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Discussion Starter · #1 ·
Just wondering how long it takes others to get comfortable with new tires. I just got some new stones yesterday and could really feel the poor grip they had to start out. By the time I got home 30 miles later I sensed a big improvement. Not sure I want to get aggressive in the corners just yet but it was sure noticeable from the time I left the dealer to the time I got home. Whats your experiences?
 

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warm em up

I started scuffing them in right away! Just a little at a time but I wanted to be able to ride it like I stole it as soon as possible..:thumbup:
 

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I was always told to go easy for the 1st 100 miles on new tires, making sure to take turns carefully.
 

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Just wondering how long it takes others to get comfortable with new tires. I just got some new stones yesterday and could really feel the poor grip they had to start out. By the time I got home 30 miles later I sensed a big improvement. Not sure I want to get aggressive in the corners just yet but it was sure noticeable from the time I left the dealer to the time I got home. Whats your experiences?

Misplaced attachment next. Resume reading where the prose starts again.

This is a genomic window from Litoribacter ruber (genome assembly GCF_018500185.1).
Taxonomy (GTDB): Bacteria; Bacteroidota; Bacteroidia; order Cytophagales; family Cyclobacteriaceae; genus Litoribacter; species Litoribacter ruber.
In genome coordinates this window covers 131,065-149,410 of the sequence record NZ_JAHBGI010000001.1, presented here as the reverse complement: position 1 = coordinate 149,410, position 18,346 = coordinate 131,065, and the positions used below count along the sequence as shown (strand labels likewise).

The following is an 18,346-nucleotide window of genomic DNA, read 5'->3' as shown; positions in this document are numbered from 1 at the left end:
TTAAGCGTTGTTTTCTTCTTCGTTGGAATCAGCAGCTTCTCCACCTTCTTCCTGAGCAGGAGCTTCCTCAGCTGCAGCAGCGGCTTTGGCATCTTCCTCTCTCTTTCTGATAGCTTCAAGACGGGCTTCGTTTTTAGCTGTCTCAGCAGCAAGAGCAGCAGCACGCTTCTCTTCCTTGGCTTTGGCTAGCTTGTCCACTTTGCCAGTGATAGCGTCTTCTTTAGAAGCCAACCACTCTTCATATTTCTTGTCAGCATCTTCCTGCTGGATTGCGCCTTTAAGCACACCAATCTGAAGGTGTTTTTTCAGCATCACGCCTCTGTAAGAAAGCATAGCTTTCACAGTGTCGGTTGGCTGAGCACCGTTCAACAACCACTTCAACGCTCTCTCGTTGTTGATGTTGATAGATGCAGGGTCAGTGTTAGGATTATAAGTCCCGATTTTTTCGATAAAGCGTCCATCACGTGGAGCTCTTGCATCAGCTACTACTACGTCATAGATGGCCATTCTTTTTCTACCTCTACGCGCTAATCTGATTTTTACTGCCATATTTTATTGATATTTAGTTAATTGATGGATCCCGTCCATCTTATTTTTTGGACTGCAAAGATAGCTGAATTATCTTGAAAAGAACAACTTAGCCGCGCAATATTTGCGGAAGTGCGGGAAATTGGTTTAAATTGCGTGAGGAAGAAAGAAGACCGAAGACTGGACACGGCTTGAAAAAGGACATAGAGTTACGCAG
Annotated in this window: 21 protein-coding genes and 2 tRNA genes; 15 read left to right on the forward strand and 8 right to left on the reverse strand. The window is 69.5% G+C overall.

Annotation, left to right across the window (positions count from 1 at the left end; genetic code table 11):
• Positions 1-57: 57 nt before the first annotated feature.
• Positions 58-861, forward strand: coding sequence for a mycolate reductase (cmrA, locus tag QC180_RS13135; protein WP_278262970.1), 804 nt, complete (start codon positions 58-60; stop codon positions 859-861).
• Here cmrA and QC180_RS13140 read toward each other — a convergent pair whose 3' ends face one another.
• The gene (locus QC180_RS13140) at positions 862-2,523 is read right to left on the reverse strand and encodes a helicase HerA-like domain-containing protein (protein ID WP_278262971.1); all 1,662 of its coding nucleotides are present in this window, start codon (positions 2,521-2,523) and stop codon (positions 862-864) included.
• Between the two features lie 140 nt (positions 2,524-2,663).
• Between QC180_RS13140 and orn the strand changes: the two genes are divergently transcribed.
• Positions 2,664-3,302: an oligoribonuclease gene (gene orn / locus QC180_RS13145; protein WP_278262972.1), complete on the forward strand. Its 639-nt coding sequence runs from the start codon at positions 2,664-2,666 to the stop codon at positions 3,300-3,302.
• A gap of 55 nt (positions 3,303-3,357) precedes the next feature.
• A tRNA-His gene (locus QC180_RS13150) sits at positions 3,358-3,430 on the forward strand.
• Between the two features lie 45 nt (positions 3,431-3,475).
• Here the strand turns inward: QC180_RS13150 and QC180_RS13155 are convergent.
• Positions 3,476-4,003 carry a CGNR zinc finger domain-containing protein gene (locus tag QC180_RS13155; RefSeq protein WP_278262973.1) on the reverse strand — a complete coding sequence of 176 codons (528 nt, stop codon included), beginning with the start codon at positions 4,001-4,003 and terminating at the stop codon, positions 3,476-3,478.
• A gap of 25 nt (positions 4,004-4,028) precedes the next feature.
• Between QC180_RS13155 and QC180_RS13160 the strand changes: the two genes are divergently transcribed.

I give Stones about 100 miles or so before doing doing any aggressive cornering.
 

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I use sandpaper (50 or 60 grit) to take the glaze off of new tires. I don't bother with the center - just the areas that get used in the twisties. Normal riding will take the glaze off the center soon enough.
In answer to your question, since straight line miles don't take the glaze off the areas that contact the road in the corners, I don't think there is a magic number of miles for "break-in".
Ron Fuller
 

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All new tires take about 100 miles to scuff off the mold release.
 

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I soak a rag in gas and wipe them down, takes the film off.
OK Flame Suite on Fire at Will!
 

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carb cleaner or brake parts cleaner and your good to go.